Infectious Diseases Society of America

View all recommendations from this society

Released February 23, 2015

Don’t treat asymptomatic bacteruria with antibiotics.

Inappropriate use of antibiotics to treat asymptomatic bacteruria (ASB), or a significant number of bacteria in the urine that occurs without symptoms such as burning or frequent urination, is a major contributor to antibiotic overuse in patients. With the exception of pregnant patients, patients undergoing prostate surgery or other invasive urological surgery, and kidney or kidney pancreas organ transplant patients within the first year of receiving the transplant, use of antibiotics to treat ASB is not clinically beneficial and does not improve morbidity or mortality. The presence of a urinary catheter increases the risk of bacteruria, however, antibiotic use does not decrease the incidence of symptomatic catheter-associated urinary tract infection (CAUTI), and unless there are symptoms referable to the urinary tract or symptoms with no identifiable cause, catheter-associated asymptomatic bacteruria (CA-ASB) does not require screening and antibiotic therapy. The overtreatment of ASB with antibiotics is not only costly, but can lead to C. difficile infection and the emergence of resistant pathogens, raising issues of patient safety and quality.

These items are provided solely for informational purposes and are not intended as a substitute for consultation with a medical professional. Patients with any specific questions about the items on this list or their individual situation should consult their physician.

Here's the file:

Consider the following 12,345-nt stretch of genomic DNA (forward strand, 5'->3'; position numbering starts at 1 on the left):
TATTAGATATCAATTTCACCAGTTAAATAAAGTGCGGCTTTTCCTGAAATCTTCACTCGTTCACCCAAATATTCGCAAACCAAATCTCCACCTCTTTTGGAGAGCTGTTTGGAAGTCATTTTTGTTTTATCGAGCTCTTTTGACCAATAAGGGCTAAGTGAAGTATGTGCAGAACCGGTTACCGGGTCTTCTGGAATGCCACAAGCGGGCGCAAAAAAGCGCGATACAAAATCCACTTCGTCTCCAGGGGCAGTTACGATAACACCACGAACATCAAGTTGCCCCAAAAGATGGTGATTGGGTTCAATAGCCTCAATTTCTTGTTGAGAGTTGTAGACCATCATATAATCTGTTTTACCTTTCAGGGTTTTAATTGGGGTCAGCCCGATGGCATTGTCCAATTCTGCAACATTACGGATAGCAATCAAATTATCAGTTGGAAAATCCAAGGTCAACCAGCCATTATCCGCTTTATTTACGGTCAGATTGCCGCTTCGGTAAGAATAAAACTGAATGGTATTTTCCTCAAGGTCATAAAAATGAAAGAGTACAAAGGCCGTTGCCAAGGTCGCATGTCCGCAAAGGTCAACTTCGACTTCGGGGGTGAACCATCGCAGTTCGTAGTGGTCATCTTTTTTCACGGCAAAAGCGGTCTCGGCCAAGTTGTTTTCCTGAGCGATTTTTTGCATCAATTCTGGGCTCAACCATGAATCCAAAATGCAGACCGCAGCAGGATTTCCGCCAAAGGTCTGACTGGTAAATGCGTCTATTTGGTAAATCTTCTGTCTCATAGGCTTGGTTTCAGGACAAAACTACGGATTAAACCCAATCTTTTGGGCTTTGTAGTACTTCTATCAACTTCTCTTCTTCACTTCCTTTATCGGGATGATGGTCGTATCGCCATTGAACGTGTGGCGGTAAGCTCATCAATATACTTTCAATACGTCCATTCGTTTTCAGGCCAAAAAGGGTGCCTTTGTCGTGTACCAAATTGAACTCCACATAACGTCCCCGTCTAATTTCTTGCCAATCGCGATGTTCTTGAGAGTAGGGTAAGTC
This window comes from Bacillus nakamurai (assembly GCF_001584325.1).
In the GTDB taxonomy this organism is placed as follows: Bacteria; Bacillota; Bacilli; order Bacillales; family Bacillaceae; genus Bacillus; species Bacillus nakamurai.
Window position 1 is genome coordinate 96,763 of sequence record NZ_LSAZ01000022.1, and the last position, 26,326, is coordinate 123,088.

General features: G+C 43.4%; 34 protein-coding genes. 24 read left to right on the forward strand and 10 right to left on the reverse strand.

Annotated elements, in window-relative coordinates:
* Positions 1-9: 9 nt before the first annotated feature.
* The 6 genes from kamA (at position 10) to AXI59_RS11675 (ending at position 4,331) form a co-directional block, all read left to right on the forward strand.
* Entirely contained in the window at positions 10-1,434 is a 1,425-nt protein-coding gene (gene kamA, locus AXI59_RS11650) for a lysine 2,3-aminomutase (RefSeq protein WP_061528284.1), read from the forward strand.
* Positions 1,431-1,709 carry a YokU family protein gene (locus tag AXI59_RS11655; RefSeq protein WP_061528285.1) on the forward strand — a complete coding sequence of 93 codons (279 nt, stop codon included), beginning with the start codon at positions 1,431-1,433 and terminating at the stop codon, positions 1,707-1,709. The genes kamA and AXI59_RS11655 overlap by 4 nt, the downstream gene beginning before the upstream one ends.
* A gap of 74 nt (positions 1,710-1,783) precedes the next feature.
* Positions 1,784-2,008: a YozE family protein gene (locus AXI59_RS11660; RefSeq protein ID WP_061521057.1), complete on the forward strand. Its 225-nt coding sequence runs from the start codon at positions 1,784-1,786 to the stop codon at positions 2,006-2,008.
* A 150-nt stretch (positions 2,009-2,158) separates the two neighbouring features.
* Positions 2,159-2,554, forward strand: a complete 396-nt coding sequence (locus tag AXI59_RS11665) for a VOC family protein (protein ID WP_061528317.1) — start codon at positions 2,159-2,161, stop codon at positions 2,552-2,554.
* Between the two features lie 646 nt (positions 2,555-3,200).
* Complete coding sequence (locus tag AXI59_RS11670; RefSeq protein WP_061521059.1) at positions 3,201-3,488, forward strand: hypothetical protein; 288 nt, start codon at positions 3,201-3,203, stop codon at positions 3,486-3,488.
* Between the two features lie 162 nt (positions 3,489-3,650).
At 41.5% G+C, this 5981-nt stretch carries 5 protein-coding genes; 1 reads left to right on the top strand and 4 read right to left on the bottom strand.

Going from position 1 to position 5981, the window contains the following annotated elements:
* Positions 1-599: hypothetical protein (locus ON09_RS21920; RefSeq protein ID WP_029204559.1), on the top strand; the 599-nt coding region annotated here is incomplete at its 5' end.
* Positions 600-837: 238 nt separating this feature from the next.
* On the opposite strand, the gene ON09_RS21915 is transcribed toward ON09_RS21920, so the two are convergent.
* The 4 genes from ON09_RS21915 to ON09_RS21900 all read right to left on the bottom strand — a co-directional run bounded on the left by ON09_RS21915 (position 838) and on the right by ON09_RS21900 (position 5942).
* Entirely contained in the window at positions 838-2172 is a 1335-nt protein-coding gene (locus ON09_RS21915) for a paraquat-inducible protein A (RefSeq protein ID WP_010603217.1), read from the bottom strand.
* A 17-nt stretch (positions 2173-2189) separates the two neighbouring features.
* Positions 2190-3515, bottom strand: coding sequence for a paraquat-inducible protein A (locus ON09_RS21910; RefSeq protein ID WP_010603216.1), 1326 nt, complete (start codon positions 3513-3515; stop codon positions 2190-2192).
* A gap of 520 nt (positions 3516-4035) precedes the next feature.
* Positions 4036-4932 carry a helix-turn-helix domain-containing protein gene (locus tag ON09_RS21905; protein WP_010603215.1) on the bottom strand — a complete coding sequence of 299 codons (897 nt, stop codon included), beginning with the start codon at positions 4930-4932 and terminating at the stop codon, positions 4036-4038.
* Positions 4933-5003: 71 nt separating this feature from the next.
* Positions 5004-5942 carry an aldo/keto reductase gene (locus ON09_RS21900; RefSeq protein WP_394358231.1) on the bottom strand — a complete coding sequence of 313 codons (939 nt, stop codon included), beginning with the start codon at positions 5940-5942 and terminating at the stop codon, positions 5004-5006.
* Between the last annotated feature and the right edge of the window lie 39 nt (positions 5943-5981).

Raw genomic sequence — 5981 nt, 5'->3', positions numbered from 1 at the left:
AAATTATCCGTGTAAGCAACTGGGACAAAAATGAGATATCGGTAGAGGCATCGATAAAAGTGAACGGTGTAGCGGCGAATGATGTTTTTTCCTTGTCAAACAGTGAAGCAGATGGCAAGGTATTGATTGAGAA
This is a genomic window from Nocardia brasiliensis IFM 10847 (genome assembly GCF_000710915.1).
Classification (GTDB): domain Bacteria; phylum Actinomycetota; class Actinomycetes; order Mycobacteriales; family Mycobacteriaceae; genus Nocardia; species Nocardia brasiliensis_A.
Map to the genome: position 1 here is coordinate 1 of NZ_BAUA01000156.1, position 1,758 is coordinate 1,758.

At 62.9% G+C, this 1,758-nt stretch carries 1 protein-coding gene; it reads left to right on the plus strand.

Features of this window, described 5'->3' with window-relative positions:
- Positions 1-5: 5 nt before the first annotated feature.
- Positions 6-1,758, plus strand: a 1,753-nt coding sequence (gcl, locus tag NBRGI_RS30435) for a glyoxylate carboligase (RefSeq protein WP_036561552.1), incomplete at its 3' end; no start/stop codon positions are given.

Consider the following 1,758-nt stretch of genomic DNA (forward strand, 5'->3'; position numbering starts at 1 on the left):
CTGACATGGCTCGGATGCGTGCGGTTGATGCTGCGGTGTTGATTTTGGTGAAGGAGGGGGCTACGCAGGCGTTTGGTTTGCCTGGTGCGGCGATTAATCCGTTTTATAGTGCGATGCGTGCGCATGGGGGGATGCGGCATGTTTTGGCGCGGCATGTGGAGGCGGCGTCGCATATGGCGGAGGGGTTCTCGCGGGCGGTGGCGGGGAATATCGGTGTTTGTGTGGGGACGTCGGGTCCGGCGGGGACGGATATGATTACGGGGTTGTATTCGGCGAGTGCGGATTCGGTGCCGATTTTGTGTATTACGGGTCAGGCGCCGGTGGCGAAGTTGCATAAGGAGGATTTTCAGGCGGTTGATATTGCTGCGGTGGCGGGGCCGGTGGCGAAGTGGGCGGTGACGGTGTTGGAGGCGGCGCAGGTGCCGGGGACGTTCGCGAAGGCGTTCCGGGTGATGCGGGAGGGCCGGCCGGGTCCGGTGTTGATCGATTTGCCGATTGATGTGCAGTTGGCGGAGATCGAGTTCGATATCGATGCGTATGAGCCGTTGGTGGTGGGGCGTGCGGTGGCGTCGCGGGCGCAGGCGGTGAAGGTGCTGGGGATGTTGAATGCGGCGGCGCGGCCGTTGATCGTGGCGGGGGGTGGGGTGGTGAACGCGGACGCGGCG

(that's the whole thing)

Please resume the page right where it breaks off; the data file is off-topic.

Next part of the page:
How The List Was Created

The Infectious Diseases Society of America’s (IDSA) Quality Improvement Committee (QIC) directed the development of IDSA’s Choosing Wisely®list of Five Things Physicians and Patients Should Question. The Committee identified a preliminary list of inappropriate and overused clinical practices. A list of five items was drafted and then vetted by the QIC and revisions were made according to a workgroup consensus. The finalized list was then submitted for approval to the IDSA Board of Directors.

IDSA’s disclosure and conflict of interest policy can be found at


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Nicolle LE, Bradley S, Colgan R, Rice JC, Schaeffer A, Hooton TM. Infectious Diseases Society of America, American Society of Nephrology, American Geriatric Society. Infectious Diseases Society of America guidelines for the diagnosis and treatment of asymptomatic bacteriuria in adults. Clin Infect Dis. 2005 Mar 1;40(5):643-54.

Gross PA, Patel B. Reducing antibiotic overuse: a call for a national performance measure for not treating asymptomatic bacteriuria. Clin Infect Dis. 2007 Nov 15; 45(10):1335-7.